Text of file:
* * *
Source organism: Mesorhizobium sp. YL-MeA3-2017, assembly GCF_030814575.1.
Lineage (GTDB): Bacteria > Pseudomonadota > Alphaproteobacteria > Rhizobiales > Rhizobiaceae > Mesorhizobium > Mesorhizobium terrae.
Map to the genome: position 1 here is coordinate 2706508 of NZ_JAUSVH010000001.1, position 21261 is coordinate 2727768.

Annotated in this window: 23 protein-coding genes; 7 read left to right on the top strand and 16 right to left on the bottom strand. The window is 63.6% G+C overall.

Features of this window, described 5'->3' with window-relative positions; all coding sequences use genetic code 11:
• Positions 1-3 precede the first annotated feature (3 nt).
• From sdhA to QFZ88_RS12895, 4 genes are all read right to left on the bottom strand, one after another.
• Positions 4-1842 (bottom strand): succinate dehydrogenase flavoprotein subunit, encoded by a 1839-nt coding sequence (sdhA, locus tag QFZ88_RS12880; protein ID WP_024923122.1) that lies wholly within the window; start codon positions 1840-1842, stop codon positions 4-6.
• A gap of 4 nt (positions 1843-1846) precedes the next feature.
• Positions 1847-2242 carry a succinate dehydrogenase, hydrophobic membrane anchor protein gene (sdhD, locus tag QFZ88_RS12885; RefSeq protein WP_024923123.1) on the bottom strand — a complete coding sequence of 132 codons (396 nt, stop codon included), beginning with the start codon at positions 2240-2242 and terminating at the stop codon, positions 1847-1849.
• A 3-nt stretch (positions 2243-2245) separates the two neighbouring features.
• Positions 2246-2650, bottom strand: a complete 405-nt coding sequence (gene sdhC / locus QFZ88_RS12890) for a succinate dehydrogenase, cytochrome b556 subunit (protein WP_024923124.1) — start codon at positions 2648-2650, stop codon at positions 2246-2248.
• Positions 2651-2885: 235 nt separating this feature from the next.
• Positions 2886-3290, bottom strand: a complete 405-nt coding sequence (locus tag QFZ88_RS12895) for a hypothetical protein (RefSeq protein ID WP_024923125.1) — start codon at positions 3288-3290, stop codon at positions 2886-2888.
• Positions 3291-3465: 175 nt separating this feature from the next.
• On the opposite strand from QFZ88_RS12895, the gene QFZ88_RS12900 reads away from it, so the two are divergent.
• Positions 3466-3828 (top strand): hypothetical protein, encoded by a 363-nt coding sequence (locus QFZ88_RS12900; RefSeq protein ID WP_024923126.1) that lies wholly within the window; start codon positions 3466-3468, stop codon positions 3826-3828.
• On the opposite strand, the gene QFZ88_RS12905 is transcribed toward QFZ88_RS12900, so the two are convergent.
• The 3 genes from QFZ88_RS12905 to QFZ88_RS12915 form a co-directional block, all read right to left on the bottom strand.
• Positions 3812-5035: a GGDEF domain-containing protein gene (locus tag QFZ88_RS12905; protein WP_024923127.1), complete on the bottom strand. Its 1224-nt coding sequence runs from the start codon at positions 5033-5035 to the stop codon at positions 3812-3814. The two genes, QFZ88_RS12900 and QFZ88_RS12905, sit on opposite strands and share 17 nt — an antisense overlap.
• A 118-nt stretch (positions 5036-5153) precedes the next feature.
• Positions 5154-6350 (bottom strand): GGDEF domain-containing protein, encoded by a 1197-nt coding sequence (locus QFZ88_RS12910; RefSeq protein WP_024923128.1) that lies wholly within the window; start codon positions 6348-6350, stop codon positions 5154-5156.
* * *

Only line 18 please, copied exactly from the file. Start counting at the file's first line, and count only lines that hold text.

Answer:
• On the opposite strand, the gene QFZ88_RS12905 is transcribed toward QFZ88_RS12900, so the two are convergent.